With its good looks, however, come exposure and danger. The mountain is notorious for its steep pitches and knife-edged ridges that in places are completely exposed to the elements, making it one of the harder eight-thousanders to climb. The final ascent of the spectacular summit pyramid demands some highly challenging technical rock and ice climbing.

More info: Summit Post

4. Lhotse

Elevation: 8,516m (27,940ft)
Location: Nepal / China
First ascent: 18th May 1956
Ascents: 813
Deaths: 30
Duration: 56 days

Lhotse is often part of a “combo climb” with Everest
Vadim Petrakov/Shutterstock Lhotse is often part of a ‘combo climb’ with Everest

If Makalu is handsome, then Lhotse is statuesque. Its striking contours make it one of the more popular of the eight-thousanders. As part of the Everest massif, it is often climbed as part of a ‘combo climb’ with Everest.

The climb follows the Everest route as far as camp four before splitting off along a narrow gully which makes for an exhilarating finale to the climb. Lhotse is often climbed immediately after an Everest summit from South Col which connects the two peaks.

More info: Adventure Consultants

3. Kangchenjunga

Elevation: 8,586m (28,169ft)
Location: Nepal / India
First ascent: 25th May 1955
Ascents: 491
Deaths: 58
Duration: 52 days

Kanchenjunga is the easternmost of the eight-thousanders
MBL/Shutterstock Kanchenjunga is the easternmost of the eight-thousanders

Lying on the India-Nepal border, Kangchenjunga is the highest mountain in India, second-highest in Nepal and third-highest in the world. It is also the easternmost of the eight-thousanders.

The Kangchenjunga area is remote and has only recently opened up to tourism. The mountain itself is not highly technical, but has been summited only 491 times.

More info: Summit Post

2. K2

Elevation: 8,611m (28,251ft)
Location: Pakistan / China
First ascent: 31st July 1954
Ascents: 306
Deaths: 81
Duration: 68 days

K2 is known as "Savage Mountain"
Dreamstime K2 is known as ‘Savage Mountain’

A mere mention of this legend is enough to make one’s blood run cold. K2 is known as ‘Savage Mountain’ due to the extremely difficult ascent and one of the highest fatality rates among the eight-thousanders.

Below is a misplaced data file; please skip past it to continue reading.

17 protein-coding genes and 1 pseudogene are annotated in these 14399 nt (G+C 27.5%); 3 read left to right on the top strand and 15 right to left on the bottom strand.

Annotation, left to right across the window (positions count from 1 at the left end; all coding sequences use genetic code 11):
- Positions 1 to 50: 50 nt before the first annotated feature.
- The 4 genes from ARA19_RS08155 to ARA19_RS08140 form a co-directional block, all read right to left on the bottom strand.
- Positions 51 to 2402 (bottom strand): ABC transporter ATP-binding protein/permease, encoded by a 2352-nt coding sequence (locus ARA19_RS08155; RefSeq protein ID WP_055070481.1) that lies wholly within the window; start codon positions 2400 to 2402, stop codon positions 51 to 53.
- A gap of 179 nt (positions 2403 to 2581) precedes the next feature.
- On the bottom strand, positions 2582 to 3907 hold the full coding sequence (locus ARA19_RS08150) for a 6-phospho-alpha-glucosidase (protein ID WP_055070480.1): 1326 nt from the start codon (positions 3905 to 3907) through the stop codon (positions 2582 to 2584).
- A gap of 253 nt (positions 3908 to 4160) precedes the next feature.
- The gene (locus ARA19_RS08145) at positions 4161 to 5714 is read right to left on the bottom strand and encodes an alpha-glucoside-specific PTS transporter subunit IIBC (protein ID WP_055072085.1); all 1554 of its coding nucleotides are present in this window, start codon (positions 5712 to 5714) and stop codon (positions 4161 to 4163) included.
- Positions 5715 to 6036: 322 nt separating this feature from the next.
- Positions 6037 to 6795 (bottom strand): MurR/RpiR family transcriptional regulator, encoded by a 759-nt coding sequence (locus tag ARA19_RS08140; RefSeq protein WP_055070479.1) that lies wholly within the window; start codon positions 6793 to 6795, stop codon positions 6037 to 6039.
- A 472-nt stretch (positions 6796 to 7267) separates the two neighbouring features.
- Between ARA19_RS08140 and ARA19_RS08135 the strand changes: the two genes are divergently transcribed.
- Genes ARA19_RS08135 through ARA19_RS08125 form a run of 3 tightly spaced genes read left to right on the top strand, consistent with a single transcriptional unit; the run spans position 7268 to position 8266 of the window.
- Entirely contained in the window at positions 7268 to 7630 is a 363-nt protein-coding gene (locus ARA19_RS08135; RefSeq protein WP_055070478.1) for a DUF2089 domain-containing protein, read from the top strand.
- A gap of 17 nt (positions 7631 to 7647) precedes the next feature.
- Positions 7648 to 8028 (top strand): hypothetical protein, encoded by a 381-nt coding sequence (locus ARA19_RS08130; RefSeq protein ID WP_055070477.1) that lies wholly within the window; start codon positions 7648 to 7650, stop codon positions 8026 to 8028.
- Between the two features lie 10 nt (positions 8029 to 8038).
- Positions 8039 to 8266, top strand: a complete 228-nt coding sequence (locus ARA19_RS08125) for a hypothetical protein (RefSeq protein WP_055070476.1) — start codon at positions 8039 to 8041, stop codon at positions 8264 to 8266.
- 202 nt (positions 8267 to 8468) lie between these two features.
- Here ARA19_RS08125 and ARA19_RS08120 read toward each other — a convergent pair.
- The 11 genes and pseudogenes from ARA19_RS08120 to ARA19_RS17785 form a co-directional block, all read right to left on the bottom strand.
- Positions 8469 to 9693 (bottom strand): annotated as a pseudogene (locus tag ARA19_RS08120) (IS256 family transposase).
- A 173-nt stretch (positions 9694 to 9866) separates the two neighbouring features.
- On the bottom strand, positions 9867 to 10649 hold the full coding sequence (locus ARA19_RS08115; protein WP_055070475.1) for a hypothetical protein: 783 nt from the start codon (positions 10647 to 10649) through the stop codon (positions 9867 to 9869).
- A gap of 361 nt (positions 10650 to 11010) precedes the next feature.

Unlike its treacherous peer Annapurna, it wasn’t until recently that K2 was climbed in winter. In January 2021, a team of 10 Nepali climbers led by Nims Purja made history with the first successful winter summit of K2.

Unpredictable avalanches mean that around one in four summiteers die on the slopes of this lethal mountain. K2 demands greater technical climbing skills than Everest and all of the dangers that come with climbing over 8,000m remain. Be afraid. Be very afraid.

More info: Summit Post

1. Everest

Elevation: 8,848m (29,029ft)
Location: Nepal / China
First ascent: 29th May 1953
Ascents: 9,159
Deaths: 295
Duration: 45-63 days

The summit of Mount Everest seen from base camp
Atlas & Boots The summit of Mount Everest seen from base camp

As I’ve said before, I expect the allure of standing on top of the world will never really dissipate. It’s that allure (or perhaps obsession) that makes Everest the most climbed mountain above 8,000m.

Adventure Consultants describe it well when they say Everest is “still the ultimate mountaineering adventure and to stand at the pinnacle of the Earth is one of life’s most rewarding experiences”. It may not be the hardest, most challenging or most dangerous, but it is the highest mountain in the world.

The last few years have seen the mountain shaken quite literally by natural disasters. In 2014, an avalanche killed 16 people, making it the worst Everest disaster in history. A year later, the Nepal earthquake triggered an avalanche, killing another 18 people and breaking another tragic record.

When Japanese climber Nobukazu Kuriki abandoned his summit attempt in the autumn of 2015, that year became the first since 1974 (41 years) without a successful summit of Mount Everest.

A sense of normalcy returned in 2016 with 657 people reaching the summit. The following three years were record breaking with 674 successful summits in 2017, 802 in 2018 and 876 in 2019. The climbing season was closed in March 2020 due to the pandemic, but one thing remains clear: the appeal of this greatest of mountains will endure for a little while longer.

More info: Adventure Consultants

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Note: Summit data for Annapurna I, Manaslu, Dhaulagiri, Cho Oyu, Makalu, Lhotse, Kangchenjunga and Everest are sourced from The Himalayan Database. Data for the other eight-thousanders use the most recent figures available from Alan Arnette.

Lead image: Baisa/Shutterstock